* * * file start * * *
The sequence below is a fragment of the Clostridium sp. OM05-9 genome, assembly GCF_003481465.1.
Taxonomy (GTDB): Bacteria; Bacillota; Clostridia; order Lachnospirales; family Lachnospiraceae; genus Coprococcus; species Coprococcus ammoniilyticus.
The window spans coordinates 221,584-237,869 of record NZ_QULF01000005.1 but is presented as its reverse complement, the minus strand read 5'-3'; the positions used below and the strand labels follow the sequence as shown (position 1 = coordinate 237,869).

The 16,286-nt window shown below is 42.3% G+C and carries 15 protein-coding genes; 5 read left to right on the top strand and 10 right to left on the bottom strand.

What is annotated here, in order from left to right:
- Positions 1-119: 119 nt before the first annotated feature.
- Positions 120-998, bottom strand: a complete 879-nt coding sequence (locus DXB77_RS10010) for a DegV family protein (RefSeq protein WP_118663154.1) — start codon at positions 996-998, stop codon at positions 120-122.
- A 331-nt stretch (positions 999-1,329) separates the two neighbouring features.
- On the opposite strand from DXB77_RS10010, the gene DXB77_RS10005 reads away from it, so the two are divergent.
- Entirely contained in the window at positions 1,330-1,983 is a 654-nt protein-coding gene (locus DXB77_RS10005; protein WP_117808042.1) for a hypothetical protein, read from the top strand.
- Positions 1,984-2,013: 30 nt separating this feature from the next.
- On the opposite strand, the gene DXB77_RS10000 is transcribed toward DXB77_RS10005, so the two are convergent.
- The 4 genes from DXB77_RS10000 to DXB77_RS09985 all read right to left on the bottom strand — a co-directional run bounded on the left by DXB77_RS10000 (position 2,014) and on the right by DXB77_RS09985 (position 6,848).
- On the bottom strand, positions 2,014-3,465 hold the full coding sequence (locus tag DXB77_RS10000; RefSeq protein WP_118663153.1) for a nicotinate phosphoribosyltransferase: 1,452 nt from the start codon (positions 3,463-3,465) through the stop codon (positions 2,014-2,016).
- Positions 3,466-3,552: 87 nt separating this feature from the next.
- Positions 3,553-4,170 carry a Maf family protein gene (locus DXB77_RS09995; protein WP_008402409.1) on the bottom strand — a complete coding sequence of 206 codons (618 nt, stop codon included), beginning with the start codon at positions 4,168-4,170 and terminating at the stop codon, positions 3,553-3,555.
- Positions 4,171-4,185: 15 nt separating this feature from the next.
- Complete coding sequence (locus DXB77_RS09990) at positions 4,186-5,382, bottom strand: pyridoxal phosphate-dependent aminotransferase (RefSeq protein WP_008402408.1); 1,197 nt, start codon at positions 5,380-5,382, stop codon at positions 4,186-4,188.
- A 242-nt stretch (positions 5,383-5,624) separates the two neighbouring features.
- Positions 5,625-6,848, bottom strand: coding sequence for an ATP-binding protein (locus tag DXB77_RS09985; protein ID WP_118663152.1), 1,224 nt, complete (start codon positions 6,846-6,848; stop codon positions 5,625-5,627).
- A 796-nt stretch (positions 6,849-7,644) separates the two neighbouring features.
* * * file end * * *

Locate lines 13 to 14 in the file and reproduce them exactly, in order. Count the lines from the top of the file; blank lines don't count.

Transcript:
- The 4 genes from DXB77_RS10000 to DXB77_RS09985 all read right to left on the bottom strand — a co-directional run bounded on the left by DXB77_RS10000 (position 2,014) and on the right by DXB77_RS09985 (position 6,848).
- On the bottom strand, positions 2,014-3,465 hold the full coding sequence (locus tag DXB77_RS10000; RefSeq protein WP_118663153.1) for a nicotinate phosphoribosyltransferase: 1,452 nt from the start codon (positions 3,463-3,465) through the stop codon (positions 2,014-2,016).